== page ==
Businesses like to cast their nets as wide as possible in search of new customers. This type of broad outreach requires designing mobile apps for both iOS and Android phones. Although iPhones are very popular in the U.S. market, if you want to step up and attract global customers, you need to expand your product to the Android platform. Most Android app developers will face this challenge at some point: how to create an Android app from an iPhone app, and make it at least as successful as the primary product.
It’s not surprising that developers tend to concentrate on building up their skills for one platform in particular. Both platforms have their challenges. Spreading yourself too thin in an effort to meet the requirements for both phones can mean that the user experience suffers. But the challenges can be overcome. iPhone apps are great, but limited in terms of market size. Android apps are the biggest market players, and companies often ask the same team of Android app developers to take on both projects at once. With a few tips and tricks to help you along, you’ll be able to make your project a success.
What are the benefits of redesigning an iPhone App into an Android App?
Before converting your iPhone app into an Android app, it’s important to keep in mind
that enlarging the customer base is not the only benefit.
You will also get the chance to add more features, diversify money-making methods with new options for in-app purchasing and advertisements, as well as get a full product overhaul at only a fraction of the cost of starting from scratch. These are the obvious reasons why companies usually don’t overlook the possibility of iPhone app conversion. When a company has a team of iPhone and Android app developers and can save on new projects, it often pays off handsomely in the end.
Hiring a product manager to oversee the process is not a bad idea if you have the budget for it. A manager can help the team understand the similar elements of these otherwise different platforms. Despite the UX/UI design differences in terms of navigation, icons and app architecture, you still need to code with customer requirements in mind. Also, before you start redesigning the product, keep in mind that the business model may need to be tweaked and the store submission process is quite different.
UX and UI design differences between Android and iOS
The platforms have significant differences in terms of design.
You cannot simply copy the elements from an iPhone to an Android phone environment, at least not in a clear-cut way. You must design with the already-set styles in mind. For example, Android apps use a specific icon library, which is different from the one used for iOS.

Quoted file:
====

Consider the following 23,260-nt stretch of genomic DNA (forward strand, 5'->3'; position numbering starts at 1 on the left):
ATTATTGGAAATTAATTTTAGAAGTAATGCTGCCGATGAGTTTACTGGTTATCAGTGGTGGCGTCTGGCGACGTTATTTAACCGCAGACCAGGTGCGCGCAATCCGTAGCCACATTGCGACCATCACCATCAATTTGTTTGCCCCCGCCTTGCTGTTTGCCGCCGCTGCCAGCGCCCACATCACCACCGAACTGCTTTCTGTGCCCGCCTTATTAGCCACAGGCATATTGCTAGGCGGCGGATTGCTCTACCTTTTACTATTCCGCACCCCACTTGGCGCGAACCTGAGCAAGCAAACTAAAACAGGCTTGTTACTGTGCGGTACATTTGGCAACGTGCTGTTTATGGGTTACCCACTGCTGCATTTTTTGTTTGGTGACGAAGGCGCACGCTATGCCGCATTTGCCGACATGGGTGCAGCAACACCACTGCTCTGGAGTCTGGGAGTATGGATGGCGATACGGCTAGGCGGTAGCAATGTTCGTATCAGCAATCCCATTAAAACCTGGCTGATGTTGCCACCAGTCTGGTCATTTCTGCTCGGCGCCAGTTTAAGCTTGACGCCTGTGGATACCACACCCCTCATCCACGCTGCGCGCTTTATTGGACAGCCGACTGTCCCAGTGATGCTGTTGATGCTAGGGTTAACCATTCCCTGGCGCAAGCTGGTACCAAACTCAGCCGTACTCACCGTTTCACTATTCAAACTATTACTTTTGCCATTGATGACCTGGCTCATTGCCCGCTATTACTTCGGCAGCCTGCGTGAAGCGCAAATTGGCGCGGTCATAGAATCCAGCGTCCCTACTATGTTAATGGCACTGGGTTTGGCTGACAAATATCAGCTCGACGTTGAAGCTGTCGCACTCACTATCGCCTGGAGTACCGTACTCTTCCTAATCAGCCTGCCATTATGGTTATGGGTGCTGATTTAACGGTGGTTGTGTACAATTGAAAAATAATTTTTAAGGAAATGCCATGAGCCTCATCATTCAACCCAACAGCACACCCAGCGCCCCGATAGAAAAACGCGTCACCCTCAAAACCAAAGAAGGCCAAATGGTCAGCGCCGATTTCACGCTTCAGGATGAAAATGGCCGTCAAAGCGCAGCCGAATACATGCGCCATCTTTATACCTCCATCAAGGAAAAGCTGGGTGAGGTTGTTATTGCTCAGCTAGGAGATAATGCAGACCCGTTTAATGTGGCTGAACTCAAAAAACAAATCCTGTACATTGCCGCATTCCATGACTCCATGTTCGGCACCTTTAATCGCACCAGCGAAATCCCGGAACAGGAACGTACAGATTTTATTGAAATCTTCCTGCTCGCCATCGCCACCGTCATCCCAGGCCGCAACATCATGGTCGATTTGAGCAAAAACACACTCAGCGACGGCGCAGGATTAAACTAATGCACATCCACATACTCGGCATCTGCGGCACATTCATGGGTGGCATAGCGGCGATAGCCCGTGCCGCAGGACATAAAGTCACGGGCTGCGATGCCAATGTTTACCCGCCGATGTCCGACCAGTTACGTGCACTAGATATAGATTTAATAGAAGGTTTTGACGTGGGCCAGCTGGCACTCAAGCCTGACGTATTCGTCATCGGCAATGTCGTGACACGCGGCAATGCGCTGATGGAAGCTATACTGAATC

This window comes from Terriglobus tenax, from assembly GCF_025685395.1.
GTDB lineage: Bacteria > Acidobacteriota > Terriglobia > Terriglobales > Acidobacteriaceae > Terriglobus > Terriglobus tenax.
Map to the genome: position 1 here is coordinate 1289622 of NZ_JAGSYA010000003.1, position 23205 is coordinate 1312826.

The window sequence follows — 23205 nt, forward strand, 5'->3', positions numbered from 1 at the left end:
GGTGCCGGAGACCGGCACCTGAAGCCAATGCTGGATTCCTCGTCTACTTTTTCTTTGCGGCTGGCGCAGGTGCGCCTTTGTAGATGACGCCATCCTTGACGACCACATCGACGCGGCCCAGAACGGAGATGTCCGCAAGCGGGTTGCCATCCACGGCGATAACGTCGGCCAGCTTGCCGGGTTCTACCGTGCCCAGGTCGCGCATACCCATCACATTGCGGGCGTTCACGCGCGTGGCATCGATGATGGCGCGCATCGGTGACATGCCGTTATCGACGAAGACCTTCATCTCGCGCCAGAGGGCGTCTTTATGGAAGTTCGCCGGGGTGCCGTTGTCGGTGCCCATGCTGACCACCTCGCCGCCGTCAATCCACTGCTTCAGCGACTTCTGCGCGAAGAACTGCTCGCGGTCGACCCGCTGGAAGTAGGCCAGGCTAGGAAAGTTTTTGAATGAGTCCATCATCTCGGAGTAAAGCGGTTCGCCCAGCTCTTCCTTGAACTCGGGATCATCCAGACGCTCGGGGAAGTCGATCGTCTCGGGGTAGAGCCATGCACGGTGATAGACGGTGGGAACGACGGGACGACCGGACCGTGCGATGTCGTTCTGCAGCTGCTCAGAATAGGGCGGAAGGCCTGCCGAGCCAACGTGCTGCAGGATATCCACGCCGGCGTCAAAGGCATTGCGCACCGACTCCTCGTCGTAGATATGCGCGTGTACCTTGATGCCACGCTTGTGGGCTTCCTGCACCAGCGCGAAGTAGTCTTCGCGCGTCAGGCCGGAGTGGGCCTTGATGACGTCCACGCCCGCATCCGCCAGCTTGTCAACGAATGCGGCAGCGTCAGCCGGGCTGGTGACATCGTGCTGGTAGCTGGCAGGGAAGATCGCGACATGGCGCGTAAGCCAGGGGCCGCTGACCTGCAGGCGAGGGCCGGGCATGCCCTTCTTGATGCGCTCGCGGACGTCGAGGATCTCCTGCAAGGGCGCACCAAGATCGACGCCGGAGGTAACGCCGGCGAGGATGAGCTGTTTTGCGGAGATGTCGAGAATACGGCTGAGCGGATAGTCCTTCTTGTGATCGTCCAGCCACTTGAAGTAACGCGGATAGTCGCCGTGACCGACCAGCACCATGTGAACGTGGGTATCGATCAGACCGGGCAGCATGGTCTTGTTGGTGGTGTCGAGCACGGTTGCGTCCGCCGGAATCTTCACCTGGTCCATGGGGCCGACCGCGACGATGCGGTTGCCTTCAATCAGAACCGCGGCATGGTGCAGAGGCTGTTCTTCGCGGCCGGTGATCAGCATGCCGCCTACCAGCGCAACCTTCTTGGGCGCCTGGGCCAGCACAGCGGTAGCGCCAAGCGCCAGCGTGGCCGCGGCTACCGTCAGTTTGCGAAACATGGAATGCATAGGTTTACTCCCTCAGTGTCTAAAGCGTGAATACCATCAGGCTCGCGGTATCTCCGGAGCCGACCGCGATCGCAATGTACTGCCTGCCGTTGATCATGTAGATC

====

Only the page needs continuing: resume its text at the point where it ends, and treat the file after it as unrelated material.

Android app developers and designers work with a wider color palette, varying in nuances and shades, while iPhone apps are more standardized. Roboto is the preferred Android font, and San Francisco is its iPhone counterpart. The hierarchical typography is not the same either.
Because of the variations in the navigation tools, the user interface looks very different on Android phones. iPhone navigation is concentrated at the bottom; Android phones use more side and top navigation bars.
Don’t forget about the thumb issue. iPhones are generally built around an average-sized thumb. With Android, you have a bit more leeway to accommodate all thumb sizes.
Even if you focus only on these design basics, the user interface on an iPhone will still look different than the one on an Android smartphone. If we factor in button styles (flat on iOS vs. flat/floating on Android), grids and action sheets, as well as dropdown menus, things get even more complex. This guide offers a helpful comparison overview you can use when converting iPhone apps into Android apps.
Sizing and resolution on Android phones also present their own challenges. Designers need to include different Android screen resolutions, which is already significantly more challenging than designing for the unified iPhone layout. iPhone app developers use points, and Android app developers use pixels when measuring screen objects, such as fonts and icons. The pt/px ratio is 0.75. At the same time, clients need some degree of standardization for brand recognition. They don’t want to confuse users with two apps that don’t appear to be from the same company.
Further considerations Android app developers need to make about code and external libraries
It can be challenging to find a team of Android app developers who also know how to code in iOS-friendly languages. However, it may be more efficient and cost-effective than working with two different teams. Programming languages that work for both Android apps and iOS apps are Kotlin and C-languages. Nonetheless, both platforms have widely preferred languages: Swift for iPhone apps and Java for Android apps.
Android app developers should also check for compatibility before using external libraries and tools in the conversion project.
Although challenging, converting iPhone apps for the Android OS platform is far from impossible. After all, people do it every day, as dual-platform apps are the rule rather than the exception. All you need to do to make a great product is to understand the key differences and make the necessary adjustments.